The neonicotinoid insecticide imidacloprid disrupts bumblebee foraging rhythms and sleep. Tasman et al.

Published: 22-01-2021| Version 1 | DOI: 10.17632/m8pykxzkyb.1
Contributor:
Kiah Tasman

Description

Neonicotinoids have been implicated in the large declines observed in insects such as bumblebees, an important group of pollinators. Neonicotinoids are agonists of nicotinic acetylcholine receptors that are found throughout the insect central nervous system and are the main mediators of synaptic neurotransmission. These receptors are important for the function of the insect central clock and circadian rhythms. The clock allows pollinators to coincide their activity with the availability of floral resources and favourable flight temperatures, as well as impacting learning, navigation and communication. Here we show that exposure to the field relevant concentration of 10 µg/L imidacloprid caused a reduction in bumblebee foraging activity, locomotion and foraging rhythmicity. Foragers showed an increase in daytime sleep and an increase in the proportion of activity occurring at night. This could reduce foraging and pollination opportunities, reducing the ability of the colony to grow and reproduce, endangering bee populations and crop yields. Tasman et al Figure 1 contains the activity counts for each individual forager for 5 days of LD (collected using the LAM), in 30 minute bins. Each .txt file is for a single bee, first line shows the run name, followed by the monitor number and then the channel number, e.g. 2015CtM022C08. Here run name is 2015Ct, monitor is number 22 and channel is number 8. This is followed by the date on which the run started. The second line shows the number of bins, the third line shows the length of these bins in minutes and the 4th line shows the time of the first bin, e.g. 09:00. The activity count for each bin is then listed. The file contains the data for colonies 1-3, which were combined for analysis of activity levels and circadian rhythms. Each folder contains a text file detailing which individual received which treatment, e.g. control, IM 1 ug/L or IM 10 ug/L. Tasman et al Figure 2 contains the same type of data as in Figure 1 but for 5 days of DD. Tasman et al Figure 3 contains the same type of data as in Figure 1, for 5 days of LD in both 1 min and 30 mins bins, which was used for sleep analysis. Tasman et al Figure 4 contains excel spreadsheets of the readout for the RFID reader, for the 5 days of LD. There is a folder for each of the three runs, within which there are folders for each day of the run and a spreadsheet for each 30 min bin within that day. These spreadsheets show each read from the RFID reader, listing (from left to right) the date and time of the read, the reader number and the ID of the bee being read. Consecutive reads less than 1 min apart from the same bee were counted as one activity bout. Days start at 9am except Day 1 which starts at 10am. There is a text file showing the colony number and treatment for each reader in each run. This was analysed for foraging activity and rhythmicity. Tasman et al Figure 5 shows the same type of data as in Figure 4 but for 5 days of DD.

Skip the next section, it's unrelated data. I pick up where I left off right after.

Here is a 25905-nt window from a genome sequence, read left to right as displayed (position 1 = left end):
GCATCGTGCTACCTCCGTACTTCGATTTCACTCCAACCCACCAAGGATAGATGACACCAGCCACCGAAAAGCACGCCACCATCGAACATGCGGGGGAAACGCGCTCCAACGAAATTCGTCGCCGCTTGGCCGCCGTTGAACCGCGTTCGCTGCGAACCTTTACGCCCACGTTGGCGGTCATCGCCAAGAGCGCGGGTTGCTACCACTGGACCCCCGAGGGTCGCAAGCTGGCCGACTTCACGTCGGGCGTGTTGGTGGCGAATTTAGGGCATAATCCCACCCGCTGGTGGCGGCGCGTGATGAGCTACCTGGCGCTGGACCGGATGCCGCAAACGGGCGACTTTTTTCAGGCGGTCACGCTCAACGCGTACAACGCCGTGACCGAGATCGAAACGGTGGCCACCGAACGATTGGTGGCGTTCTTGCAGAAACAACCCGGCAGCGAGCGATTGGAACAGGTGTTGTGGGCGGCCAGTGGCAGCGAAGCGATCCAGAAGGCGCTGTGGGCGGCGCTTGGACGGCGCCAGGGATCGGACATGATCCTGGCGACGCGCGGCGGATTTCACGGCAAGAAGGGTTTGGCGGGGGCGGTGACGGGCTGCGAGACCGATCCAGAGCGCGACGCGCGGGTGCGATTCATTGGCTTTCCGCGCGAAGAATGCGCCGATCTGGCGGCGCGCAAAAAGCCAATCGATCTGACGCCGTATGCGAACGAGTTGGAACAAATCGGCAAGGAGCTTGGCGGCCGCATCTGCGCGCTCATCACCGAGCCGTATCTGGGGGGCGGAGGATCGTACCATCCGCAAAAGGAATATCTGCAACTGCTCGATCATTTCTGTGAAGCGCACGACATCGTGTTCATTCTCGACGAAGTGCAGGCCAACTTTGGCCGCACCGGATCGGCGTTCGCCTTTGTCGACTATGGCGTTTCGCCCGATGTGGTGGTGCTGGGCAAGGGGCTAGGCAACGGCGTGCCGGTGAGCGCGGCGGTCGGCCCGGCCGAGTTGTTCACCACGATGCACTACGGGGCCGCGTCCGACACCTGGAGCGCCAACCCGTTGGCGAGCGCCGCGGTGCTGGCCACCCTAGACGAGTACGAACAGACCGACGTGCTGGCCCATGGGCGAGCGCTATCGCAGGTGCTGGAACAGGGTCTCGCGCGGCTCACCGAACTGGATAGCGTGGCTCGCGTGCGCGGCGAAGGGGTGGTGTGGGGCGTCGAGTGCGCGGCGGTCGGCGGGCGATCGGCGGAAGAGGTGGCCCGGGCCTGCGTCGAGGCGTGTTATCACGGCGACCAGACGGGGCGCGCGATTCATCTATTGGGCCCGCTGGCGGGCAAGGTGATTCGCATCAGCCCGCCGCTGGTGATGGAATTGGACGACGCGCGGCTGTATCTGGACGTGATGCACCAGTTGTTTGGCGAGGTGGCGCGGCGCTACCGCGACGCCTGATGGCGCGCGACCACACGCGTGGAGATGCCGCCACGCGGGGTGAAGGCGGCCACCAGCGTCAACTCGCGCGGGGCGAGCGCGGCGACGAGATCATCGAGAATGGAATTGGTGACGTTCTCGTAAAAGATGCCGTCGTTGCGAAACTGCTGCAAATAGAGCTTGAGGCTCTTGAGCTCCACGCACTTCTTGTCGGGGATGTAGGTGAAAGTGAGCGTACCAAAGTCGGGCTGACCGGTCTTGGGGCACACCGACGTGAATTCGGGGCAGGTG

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Steps to reproduce

Full methodology can be found in the associated paper.